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June 22, 2022

UCI Podcast: Patsy Mink’s role in Title IX passage

Co-authors of Mink’s biography share history of law designed to prevent discrimination on the basis of sex

Three panels featuring photos of co-author Judy Wu, biography book cover, and co-author Wendy Mink

Two congresswomen led the charge for Title IX in the late 1960’s and early 1970’s: Edith Green of Oregon and Patsy Mink of Hawai’i. Part of their motivation to spearhead this impressive and crucial legislation to mandate equity for women was born of their own experiences with exclusion. Mink was kept from her lifetime dream of becoming a doctor following rejections from more than a dozen medical schools because she was a woman. Her second choice as a career path, practicing law, was comparably littered with discrimination. And so began a political life devoted to change and advocacy, especially for gender equality and educational reform.

When Mink passed away in 2002, just a few months after the thirtieth anniversary celebration, Title IX was renamed the “Patsy T. Mink Equal Opportunity in Education Act.” In her speech at that celebration, Mink said, “On this 30th anniversary, let us rededicate ourselves to the goals of dignity, equality and opportunity for all that characterized our dreams for Title IX 30 years ago. These goals are every bit as worthy and important today, in 2002, as they were in 1972.”

On June 23, 2022, we celebrate the 50th anniversary of Title IX. In this episode of the UCI Podcast, Cara Capuano talks to the co-authors of the first biography of Mink, UCI professor Judy Tzu-Chun Wu and Gwendolyn “Wendy” Mink – Patsy’s daughter and only child. They discuss the book’s unique structure, the inspiration for Title IX, the challenges to get it passed into law, and what’s next for the landmark legislation.

Intro music for this episode of the UCI Podcast, “High Life” by the Mini Vandals featuring Mamadou Koita and Lasso, and outro music, “Savannah Sunshine” by Dan Henig, can be found in the Audio Library in YouTube Studio.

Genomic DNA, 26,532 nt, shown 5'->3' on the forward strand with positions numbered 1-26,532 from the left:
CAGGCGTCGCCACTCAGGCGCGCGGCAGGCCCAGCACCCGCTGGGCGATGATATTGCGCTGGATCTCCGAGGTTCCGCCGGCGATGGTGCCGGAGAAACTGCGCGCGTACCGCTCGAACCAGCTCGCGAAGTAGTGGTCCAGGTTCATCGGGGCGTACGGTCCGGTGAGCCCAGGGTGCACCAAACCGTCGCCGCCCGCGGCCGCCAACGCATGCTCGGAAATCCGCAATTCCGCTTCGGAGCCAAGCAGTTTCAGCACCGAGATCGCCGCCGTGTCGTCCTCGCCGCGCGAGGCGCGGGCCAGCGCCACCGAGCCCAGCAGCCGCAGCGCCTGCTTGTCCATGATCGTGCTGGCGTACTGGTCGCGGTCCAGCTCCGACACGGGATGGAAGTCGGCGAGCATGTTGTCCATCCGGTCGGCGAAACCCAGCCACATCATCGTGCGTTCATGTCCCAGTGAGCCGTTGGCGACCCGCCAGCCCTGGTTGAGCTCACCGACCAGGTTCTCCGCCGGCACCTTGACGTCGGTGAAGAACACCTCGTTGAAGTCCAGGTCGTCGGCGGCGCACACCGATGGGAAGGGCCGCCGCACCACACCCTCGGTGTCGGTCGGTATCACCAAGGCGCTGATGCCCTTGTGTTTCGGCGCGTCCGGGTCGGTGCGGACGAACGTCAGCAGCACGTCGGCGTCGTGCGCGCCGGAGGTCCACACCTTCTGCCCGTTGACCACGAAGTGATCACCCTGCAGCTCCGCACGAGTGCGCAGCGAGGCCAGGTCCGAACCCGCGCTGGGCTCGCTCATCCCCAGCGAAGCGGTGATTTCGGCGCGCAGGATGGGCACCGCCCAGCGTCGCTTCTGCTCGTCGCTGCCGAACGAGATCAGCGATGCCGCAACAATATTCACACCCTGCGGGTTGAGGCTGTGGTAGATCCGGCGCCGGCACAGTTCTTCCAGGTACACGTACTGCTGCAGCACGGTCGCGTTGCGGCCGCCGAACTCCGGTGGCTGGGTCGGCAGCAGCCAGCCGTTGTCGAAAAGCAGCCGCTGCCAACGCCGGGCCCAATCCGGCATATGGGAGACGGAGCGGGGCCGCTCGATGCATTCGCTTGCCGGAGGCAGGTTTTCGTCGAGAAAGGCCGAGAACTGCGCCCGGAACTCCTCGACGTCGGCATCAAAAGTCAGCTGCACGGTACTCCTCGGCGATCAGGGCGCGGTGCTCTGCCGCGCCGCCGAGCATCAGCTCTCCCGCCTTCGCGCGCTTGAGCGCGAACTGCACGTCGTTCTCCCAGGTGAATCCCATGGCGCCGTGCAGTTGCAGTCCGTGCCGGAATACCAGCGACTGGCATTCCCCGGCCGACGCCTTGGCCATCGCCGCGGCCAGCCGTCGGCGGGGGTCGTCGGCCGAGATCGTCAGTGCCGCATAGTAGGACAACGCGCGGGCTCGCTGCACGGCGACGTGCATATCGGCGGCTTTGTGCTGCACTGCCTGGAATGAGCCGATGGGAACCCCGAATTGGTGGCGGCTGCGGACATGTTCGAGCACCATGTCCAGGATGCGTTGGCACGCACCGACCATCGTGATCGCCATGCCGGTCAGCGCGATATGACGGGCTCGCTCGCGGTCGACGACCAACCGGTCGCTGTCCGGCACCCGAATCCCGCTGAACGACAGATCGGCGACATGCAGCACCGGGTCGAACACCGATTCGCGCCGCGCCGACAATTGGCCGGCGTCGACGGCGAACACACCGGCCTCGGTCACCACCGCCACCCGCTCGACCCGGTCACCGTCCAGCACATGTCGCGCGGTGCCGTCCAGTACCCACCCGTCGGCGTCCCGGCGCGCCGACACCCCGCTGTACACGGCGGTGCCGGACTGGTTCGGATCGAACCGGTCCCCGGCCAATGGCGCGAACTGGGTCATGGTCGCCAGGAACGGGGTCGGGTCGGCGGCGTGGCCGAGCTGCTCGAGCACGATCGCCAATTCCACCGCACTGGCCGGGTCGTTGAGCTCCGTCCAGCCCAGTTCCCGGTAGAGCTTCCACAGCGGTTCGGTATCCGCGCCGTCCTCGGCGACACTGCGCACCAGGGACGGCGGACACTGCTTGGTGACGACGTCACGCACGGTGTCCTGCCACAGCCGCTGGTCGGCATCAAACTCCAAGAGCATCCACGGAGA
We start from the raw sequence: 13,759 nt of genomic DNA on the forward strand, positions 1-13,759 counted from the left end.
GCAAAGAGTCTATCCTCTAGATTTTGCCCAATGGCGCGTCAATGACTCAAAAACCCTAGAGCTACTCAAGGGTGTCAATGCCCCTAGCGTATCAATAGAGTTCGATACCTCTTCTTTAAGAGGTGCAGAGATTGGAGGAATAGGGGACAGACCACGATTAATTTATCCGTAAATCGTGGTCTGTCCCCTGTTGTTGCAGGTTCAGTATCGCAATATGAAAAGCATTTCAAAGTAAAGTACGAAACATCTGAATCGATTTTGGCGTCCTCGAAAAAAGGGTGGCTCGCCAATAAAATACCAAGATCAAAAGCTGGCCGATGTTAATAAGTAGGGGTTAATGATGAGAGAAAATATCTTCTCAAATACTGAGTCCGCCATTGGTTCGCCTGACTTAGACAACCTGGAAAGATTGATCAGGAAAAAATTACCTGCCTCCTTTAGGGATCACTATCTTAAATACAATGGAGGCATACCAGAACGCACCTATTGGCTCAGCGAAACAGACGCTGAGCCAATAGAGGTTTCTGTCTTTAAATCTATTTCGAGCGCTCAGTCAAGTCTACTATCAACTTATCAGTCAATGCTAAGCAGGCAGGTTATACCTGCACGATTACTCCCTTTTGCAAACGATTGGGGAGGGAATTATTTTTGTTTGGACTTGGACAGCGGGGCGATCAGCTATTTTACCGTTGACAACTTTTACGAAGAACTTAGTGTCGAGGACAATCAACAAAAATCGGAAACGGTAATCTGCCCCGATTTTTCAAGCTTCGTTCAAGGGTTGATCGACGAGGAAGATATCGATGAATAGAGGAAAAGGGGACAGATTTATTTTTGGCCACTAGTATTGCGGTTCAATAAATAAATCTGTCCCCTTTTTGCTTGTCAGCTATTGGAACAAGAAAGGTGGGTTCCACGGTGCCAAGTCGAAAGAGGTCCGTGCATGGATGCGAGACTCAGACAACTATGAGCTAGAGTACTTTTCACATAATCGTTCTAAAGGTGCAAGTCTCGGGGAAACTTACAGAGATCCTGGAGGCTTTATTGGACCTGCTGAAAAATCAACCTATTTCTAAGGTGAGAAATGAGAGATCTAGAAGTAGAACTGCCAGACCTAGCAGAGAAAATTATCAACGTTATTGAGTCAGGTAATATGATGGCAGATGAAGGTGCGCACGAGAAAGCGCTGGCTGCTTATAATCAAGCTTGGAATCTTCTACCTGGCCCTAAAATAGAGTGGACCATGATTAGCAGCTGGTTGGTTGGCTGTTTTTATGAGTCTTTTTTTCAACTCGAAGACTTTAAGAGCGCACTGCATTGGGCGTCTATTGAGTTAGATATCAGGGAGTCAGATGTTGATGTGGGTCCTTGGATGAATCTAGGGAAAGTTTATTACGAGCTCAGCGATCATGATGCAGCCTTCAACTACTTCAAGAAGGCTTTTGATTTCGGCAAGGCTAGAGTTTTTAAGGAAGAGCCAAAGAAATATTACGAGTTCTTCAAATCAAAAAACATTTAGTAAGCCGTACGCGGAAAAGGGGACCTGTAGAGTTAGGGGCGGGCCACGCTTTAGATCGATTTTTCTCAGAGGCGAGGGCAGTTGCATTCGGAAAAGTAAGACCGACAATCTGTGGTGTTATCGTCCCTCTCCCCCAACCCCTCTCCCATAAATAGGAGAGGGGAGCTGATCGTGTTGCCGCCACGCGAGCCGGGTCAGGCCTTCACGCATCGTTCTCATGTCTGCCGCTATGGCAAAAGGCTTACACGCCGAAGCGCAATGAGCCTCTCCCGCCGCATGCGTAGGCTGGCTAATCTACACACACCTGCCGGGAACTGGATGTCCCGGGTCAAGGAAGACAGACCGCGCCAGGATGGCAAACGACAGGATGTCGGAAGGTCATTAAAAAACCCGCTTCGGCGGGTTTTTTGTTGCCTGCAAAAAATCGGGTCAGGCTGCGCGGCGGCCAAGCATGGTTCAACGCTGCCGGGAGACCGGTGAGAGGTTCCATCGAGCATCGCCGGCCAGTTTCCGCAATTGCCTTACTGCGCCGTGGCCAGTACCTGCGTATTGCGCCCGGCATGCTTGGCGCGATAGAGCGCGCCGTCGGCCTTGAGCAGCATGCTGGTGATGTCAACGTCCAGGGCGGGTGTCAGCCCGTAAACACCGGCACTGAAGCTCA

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UCI Podcast/Cara Capuano

From the University of California, Irvine I’m Cara Capuano and you’re listening to the UCI Podcast.

2022 marks the 50th anniversary of the passage of Title IX. Signed then-President Richard Nixon on June 23rd, 1972, Title IX recognizes gender equity in education as a civil right.

Patsy Mink is considered the pioneer of the passage of Title IX. The first woman of color and the first Asian American woman to serve in Congress, Mink was a U.S. representative for the state of Hawai’i from 1965 to 1977 and again, from 1990 to 2002.

Today, we welcome to the UCI Podcast two people well-qualified to discuss Patsy Mink’s special relationship with Title IX, Judy Tzu-Chun Wu and Gwendolyn “Wendy” Mink. Judy Wu is a professor of UCI’s Asian American Studies department and also the director of the UCI Humanities Center. Wendy Mink served as a professor of politics at UC Santa Cruz from 1980 to 2001, then taught women’s studies at Smith College from 2001 to 2008. She’s also the only child of Patsy and John Mink.

The pair co-authored a newly released biography about Congresswoman Mink titled Fierce and Fearless: Patsy Takemoto Mink, First Woman of Color in Congress. Thank you both for joining the UCI Podcast today.

Wendy Mink:

Thank you for having us.

Judy Wu:

Thank you so much.


In the introduction, you address some of the big questions that you hope that this book will answer. Questions like: Who is Patsy Mink? Why is she not widely recognized among the feminist pantheon in U.S. history? How did a third-generation Japanese American from Hawai’i become such an influential voice in Washington, D.C.?

Each chapter begins with a personal vignette from Wendy. Then it continues with a complimentary historical narrative. Why did you decide to structure the book in that unique way?


It’s a slightly arduous story. Judy has a more economical way of answering the question, but I’ll lay the groundwork by saying that I had been puttering around my mother’s papers, which are housed at the Library of Congress, for several years before I met Judy and became aware of her interest in writing this book. And during the years that I was sort of treading water alone, imagining how I would write this book, I had a number of sort of intrapsychic episodes about what kind of voice I should deploy in the telling of the story and what my stance should be towards the subject of the story, my mother and the politics that she lived through.